from the rate-yourself-on-a-scale-from-excellent-to-awesome dept.
Hugh Pickens DOT Com writes "Bob Sutton reports that in 2012 Adobe moved from yearly performance rankings to frequent "check-ins" where managers provide employees targeted coaching and advice. There is no prescribed format or frequency for these conversations, and managers don't complete any forms or use any technologies to guide or document what happens during such conversations. They are simply expected to have regular check-ins to convey what is expected of employees, give and get feedback, and help employees with their growth and development plans. 'The aim is to give people information when they need it rather than months after teachable moments have passed,' writes Sutton. Donna Morris, Adobe's senior vice president for People and Places, says her team calculated that annual reviews required 80,000 hours of time from the 2000 managers at Adobe each year, the equivalent of 40 full-time employees. After all that effort, internal surveys revealed that employees felt less inspired and motivated afterwards—and turnover increased. According to Sutton, Adobe's bold move seems to be working. Surveys indicates that most Adobe managers and employees find the new system to be less cumbersome and more effective than the old stack-ranking system where managers must divide employees into groups — for example, maybe 15 percent of people can be assigned the highest rating. 'That goes against our core value of being genuine,' says Ellie Gates, director of management effectiveness at Adobe. 'Our goal should be to inspire people to do their best work.' Since the new system was implemented, voluntary attrition has decreased substantially, while involuntary departures have increased by 50% because the new system requires executives and managers to have regular 'tough discussions' with employees who are struggling with performance issues—rather than putting them off until the next performance review cycle comes around. 'It is reducing unnecessary cognitive load, while at the same time, nudging managers to engage more often and more candidly with direct reports to help them develop their skills and plan their careers,' concludes Sutton. 'It also bolsters accountability because managers have far more responsibility for setting employee compensation than under the old system.'"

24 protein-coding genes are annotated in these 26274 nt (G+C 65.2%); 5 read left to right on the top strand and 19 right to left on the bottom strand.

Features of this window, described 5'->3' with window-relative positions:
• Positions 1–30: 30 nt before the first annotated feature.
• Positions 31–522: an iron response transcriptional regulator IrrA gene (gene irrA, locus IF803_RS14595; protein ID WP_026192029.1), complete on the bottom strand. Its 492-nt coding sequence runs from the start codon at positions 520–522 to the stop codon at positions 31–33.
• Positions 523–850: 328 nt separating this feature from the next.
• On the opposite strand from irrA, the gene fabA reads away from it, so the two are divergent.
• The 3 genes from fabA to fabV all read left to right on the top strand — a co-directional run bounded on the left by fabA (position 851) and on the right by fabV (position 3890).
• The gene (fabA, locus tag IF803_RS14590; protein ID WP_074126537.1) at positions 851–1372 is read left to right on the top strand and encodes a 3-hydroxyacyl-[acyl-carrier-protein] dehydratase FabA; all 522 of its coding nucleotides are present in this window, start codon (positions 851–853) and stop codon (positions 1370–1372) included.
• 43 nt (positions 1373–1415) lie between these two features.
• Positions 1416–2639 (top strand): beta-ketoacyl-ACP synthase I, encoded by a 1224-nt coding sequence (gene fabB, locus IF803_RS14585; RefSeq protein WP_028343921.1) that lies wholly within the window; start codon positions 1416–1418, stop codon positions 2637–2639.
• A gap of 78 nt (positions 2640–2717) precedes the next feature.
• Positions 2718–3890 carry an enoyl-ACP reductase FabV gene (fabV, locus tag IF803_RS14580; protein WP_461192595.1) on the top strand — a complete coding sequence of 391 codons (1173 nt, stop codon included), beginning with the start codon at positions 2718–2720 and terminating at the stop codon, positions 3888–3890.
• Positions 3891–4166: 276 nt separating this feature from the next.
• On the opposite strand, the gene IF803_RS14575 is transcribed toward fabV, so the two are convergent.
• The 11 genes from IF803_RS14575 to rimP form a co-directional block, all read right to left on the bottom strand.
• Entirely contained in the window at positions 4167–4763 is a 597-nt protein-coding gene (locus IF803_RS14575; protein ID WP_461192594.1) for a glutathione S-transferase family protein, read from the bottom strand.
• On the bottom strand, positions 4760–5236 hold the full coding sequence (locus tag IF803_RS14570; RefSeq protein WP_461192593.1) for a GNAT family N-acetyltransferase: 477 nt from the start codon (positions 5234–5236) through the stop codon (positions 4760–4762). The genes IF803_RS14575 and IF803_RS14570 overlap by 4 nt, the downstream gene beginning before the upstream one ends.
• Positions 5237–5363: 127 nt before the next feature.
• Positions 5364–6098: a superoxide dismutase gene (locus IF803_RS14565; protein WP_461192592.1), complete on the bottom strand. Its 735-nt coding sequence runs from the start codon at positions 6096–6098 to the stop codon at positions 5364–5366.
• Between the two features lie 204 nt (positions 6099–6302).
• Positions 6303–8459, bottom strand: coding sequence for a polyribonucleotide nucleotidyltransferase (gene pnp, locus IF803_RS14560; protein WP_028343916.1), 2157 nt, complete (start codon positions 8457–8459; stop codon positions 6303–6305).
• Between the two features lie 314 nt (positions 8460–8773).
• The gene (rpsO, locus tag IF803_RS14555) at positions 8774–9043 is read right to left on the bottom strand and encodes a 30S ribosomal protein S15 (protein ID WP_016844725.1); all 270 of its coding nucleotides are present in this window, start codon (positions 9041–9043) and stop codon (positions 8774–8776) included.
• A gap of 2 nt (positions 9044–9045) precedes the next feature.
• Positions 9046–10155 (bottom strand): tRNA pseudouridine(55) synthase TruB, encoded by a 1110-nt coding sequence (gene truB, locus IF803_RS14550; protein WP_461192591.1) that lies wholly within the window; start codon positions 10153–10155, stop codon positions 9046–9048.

Comment: Re:Range anxiety isn't really rational (Score 1) 357

by badboy_tw2002 (#46143001) Attached to: Tesla Touts Cross-Country Trip, Aims For World Record

Why does it have to be gas stations? If they're really serious, have every McDonalds & Walmart install 3-4 charging stations at their stores. Then you at least have a place to sit or something to do for the half hour the super charger takes. Its not like you specifically have to be a gas station with all the associated hardware to install these things, its much much simpler than burying a giant tank and coming up to code and all that.

Comment: Re:Applications? (Score 1) 114

by badboy_tw2002 (#46123107) Attached to: Engineers Invent Acoustic Equivalent of One-Way Glass

No I understand it I assure you. Again, why would you want to block the airplane sound coming in but not going out? Is there a specific reason you'd need to not hear the engines but hear what's going on outside form within the engine? Or from outside the cockpit but not vice versa? Neither of those are a good reason. And there's no way a sound damper wall or insulating material is more expensive than something filled with tiny fans.

For every bloke who makes his mark, there's half a dozen waiting to rub it out. -- Andy Capp